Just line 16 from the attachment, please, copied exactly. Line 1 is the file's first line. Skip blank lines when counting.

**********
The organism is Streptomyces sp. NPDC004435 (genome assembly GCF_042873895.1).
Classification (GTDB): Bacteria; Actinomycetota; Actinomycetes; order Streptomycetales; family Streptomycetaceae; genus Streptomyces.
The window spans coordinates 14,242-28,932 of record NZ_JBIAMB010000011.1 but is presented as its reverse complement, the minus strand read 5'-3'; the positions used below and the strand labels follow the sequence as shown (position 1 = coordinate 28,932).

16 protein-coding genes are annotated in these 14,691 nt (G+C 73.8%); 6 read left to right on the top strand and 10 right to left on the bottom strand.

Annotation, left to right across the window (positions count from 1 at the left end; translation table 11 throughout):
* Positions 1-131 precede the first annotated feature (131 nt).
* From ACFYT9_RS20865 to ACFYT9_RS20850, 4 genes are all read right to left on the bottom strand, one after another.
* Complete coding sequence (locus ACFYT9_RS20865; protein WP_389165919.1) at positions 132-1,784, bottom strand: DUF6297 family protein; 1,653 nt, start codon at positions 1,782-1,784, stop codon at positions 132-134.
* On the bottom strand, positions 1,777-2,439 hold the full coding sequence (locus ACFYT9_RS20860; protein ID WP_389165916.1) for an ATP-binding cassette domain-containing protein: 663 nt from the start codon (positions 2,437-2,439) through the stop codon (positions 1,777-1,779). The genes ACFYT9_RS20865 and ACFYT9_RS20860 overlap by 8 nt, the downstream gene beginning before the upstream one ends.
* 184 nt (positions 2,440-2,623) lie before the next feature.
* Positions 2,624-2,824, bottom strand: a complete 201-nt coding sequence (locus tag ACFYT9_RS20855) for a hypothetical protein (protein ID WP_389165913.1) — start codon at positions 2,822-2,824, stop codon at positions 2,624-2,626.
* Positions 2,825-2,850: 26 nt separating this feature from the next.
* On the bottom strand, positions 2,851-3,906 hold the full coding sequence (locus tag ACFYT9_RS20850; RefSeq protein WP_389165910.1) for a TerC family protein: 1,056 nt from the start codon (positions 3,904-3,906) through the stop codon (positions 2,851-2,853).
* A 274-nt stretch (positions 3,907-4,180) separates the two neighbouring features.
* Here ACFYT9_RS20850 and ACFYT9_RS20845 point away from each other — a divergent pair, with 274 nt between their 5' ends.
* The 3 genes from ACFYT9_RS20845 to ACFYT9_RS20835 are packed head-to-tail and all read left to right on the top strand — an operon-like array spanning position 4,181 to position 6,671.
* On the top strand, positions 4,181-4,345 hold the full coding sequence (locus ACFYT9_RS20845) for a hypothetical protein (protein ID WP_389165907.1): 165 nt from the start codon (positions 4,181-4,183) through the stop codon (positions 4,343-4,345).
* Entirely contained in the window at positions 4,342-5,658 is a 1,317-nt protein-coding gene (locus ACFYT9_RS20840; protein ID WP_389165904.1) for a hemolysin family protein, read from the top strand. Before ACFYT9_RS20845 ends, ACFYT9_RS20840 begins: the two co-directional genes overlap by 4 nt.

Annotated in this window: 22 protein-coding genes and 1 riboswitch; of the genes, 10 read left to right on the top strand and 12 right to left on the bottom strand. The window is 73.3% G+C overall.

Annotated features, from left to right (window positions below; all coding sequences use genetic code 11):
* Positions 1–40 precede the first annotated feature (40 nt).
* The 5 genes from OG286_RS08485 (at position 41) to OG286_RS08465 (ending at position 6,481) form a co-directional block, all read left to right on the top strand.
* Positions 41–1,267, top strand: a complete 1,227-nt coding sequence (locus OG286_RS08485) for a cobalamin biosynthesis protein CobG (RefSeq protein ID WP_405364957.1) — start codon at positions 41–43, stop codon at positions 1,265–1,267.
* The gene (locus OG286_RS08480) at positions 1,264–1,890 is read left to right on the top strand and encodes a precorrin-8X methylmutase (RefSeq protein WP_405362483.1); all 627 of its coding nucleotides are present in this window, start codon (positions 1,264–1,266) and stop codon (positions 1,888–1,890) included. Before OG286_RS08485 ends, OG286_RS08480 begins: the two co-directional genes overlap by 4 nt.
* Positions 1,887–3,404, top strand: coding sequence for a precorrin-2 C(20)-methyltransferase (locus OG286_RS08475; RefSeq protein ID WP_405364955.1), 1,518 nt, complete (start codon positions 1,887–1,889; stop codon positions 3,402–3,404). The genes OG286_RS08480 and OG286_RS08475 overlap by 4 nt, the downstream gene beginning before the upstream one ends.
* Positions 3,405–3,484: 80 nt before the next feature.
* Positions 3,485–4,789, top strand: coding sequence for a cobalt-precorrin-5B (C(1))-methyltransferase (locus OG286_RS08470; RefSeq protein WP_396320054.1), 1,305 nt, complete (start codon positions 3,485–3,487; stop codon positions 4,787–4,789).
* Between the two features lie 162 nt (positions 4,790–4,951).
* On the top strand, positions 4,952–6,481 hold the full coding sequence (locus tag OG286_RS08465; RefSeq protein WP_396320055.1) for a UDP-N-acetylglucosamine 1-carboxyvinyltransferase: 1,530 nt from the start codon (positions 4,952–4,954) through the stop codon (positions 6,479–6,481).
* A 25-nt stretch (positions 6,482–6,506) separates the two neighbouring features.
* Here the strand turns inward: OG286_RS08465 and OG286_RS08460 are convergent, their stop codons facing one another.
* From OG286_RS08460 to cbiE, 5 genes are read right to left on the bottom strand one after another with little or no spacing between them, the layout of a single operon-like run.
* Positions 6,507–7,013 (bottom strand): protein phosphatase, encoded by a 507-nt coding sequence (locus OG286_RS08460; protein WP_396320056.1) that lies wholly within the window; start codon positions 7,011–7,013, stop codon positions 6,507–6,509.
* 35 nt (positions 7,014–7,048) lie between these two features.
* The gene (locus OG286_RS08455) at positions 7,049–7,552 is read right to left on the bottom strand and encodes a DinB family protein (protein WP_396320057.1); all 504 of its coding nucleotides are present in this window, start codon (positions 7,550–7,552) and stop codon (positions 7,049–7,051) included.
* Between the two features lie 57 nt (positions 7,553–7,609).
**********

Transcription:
* The 3 genes from ACFYT9_RS20845 to ACFYT9_RS20835 are packed head-to-tail and all read left to right on the top strand — an operon-like array spanning position 4,181 to position 6,671.